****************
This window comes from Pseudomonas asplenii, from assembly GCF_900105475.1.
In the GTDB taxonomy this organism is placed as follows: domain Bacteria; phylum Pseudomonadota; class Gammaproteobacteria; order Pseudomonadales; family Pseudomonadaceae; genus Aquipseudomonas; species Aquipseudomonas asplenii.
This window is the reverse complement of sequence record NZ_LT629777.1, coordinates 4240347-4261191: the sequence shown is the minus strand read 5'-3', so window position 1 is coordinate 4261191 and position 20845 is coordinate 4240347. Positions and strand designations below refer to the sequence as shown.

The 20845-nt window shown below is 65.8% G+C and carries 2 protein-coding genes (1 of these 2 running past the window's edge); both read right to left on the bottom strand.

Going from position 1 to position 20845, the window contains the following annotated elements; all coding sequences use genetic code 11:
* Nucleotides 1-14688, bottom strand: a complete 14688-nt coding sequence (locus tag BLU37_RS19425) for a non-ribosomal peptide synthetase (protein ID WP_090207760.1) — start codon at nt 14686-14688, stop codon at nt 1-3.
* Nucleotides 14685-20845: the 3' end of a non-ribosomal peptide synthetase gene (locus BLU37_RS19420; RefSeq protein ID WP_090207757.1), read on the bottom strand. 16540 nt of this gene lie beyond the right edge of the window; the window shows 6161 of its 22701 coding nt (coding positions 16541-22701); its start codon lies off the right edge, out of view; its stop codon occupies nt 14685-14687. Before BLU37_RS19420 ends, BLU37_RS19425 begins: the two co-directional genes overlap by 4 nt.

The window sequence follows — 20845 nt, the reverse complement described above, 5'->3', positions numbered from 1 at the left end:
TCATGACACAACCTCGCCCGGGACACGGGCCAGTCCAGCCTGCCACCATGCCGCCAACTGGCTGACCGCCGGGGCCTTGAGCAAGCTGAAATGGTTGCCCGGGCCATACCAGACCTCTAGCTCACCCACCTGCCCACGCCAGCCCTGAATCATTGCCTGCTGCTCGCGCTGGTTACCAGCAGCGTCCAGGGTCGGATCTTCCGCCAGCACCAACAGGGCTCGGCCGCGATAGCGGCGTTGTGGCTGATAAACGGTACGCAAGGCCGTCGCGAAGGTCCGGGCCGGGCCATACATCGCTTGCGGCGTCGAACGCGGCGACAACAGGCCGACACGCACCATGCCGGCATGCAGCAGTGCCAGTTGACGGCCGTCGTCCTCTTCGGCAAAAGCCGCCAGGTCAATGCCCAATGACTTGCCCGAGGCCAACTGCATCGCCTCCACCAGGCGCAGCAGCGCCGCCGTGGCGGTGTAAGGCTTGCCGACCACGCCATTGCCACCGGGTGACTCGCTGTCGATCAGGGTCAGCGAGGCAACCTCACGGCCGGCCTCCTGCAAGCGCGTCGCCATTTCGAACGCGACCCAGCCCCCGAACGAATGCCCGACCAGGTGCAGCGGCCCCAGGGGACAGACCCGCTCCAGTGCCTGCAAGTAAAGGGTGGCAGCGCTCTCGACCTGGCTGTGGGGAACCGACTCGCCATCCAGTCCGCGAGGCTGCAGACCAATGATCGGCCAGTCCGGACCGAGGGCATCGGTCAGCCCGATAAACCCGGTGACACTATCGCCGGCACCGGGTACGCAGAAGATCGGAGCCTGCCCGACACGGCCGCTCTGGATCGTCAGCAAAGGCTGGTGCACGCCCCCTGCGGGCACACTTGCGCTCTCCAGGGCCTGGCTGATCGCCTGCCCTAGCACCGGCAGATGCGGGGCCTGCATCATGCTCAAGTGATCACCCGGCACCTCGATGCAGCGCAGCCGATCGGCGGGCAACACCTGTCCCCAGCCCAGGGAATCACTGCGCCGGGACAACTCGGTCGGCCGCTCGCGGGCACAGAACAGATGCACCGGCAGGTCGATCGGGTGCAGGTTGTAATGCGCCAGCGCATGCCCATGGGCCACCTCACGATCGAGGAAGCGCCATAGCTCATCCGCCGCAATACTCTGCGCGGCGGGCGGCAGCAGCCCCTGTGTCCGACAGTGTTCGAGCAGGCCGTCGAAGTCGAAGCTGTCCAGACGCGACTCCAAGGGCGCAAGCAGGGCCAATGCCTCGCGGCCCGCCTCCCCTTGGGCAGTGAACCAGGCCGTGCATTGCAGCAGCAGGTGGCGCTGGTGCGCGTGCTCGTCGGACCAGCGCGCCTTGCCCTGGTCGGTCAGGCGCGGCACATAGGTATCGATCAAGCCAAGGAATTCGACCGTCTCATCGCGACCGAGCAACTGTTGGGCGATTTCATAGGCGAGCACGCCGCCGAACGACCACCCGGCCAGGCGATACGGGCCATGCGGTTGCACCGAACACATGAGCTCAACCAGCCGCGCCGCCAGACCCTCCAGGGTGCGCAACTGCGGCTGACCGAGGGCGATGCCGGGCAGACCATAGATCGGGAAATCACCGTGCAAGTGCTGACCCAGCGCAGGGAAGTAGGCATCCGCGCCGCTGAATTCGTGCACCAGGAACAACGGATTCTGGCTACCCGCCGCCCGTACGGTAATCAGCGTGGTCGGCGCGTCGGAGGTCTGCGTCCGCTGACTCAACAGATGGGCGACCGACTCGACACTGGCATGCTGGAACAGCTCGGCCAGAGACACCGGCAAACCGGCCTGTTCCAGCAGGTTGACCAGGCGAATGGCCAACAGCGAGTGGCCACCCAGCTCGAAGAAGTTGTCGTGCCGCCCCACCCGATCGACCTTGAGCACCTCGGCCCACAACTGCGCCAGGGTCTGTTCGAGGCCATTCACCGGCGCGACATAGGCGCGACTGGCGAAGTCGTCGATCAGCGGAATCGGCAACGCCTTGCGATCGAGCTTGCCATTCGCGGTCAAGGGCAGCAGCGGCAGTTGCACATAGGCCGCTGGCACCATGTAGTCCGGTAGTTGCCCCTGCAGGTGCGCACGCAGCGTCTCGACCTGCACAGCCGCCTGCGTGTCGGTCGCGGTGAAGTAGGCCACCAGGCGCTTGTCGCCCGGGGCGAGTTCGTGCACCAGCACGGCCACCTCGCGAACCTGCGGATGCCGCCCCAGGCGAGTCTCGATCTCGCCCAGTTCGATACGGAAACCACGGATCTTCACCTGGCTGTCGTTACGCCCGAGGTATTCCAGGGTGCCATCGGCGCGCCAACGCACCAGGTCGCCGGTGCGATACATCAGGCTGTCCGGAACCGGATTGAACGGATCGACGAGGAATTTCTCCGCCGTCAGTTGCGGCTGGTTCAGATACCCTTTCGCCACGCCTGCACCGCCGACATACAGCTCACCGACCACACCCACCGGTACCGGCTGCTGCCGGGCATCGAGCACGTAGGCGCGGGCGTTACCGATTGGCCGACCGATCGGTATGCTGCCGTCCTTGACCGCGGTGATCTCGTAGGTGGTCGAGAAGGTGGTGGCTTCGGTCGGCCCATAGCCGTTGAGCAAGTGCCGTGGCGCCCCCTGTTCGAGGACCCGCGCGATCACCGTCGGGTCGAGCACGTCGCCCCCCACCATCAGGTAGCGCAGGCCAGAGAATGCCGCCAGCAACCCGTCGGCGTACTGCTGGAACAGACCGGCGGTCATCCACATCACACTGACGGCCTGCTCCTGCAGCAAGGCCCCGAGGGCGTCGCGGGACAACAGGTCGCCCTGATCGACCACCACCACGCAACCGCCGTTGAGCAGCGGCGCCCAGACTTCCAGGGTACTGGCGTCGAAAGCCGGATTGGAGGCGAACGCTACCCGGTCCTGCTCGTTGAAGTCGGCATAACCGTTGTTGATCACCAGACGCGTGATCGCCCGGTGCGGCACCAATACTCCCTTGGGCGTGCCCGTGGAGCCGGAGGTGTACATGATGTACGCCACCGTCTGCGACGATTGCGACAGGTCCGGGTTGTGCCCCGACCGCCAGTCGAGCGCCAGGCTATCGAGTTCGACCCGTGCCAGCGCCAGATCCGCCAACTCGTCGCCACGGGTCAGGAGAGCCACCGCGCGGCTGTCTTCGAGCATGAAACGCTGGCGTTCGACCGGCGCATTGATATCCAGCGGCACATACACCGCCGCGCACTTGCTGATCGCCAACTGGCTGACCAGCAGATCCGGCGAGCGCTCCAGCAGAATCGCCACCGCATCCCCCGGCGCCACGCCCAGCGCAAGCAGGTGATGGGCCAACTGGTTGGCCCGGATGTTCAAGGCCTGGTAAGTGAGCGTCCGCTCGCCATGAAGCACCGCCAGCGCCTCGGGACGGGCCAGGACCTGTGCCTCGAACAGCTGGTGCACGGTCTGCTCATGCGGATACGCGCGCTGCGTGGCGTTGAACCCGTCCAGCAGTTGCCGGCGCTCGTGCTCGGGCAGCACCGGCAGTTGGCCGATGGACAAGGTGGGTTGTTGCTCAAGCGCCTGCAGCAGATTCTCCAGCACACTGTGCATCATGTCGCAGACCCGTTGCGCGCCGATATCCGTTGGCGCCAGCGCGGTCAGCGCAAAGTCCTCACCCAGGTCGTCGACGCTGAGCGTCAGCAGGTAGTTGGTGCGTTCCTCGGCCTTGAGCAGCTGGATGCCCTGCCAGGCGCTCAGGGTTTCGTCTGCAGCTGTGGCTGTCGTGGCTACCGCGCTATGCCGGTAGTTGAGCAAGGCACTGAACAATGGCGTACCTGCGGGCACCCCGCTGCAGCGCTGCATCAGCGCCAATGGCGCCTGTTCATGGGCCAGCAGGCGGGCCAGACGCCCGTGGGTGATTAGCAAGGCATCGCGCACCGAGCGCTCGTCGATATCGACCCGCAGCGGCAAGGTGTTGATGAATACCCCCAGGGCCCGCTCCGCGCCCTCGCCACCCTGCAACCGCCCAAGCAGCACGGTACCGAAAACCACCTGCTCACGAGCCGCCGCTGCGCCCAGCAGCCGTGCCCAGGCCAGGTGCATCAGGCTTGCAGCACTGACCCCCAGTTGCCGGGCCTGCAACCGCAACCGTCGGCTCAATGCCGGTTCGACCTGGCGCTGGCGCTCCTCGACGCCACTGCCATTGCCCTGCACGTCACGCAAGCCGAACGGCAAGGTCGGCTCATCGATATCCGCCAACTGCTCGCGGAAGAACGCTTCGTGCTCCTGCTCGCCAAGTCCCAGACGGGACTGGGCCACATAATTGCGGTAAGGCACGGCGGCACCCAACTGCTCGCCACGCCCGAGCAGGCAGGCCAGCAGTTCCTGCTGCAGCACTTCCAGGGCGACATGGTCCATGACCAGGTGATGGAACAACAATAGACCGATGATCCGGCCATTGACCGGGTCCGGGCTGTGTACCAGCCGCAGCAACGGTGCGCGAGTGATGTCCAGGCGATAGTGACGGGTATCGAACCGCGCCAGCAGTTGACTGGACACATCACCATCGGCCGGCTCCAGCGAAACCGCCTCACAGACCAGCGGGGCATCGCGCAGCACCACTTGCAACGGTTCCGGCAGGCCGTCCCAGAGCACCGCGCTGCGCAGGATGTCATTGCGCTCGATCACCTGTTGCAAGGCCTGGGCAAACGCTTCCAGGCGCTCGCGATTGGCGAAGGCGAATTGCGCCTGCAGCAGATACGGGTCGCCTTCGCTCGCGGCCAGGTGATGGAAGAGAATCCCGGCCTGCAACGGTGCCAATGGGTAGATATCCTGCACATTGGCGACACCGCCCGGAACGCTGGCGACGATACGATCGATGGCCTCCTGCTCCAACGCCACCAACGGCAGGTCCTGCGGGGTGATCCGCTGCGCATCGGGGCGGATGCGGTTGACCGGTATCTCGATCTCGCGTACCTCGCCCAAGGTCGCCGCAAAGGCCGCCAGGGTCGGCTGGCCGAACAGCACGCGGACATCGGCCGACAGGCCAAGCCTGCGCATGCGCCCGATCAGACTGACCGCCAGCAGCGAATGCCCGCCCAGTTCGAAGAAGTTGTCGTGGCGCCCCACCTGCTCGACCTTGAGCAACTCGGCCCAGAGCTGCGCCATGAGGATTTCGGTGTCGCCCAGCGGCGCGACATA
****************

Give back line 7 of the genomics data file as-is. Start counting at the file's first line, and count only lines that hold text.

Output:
* Nucleotides 14685-20845: the 3' end of a non-ribosomal peptide synthetase gene (locus BLU37_RS19420; RefSeq protein ID WP_090207757.1), read on the bottom strand. 16540 nt of this gene lie beyond the right edge of the window; the window shows 6161 of its 22701 coding nt (coding positions 16541-22701); its start codon lies off the right edge, out of view; its stop codon occupies nt 14685-14687. Before BLU37_RS19420 ends, BLU37_RS19425 begins: the two co-directional genes overlap by 4 nt.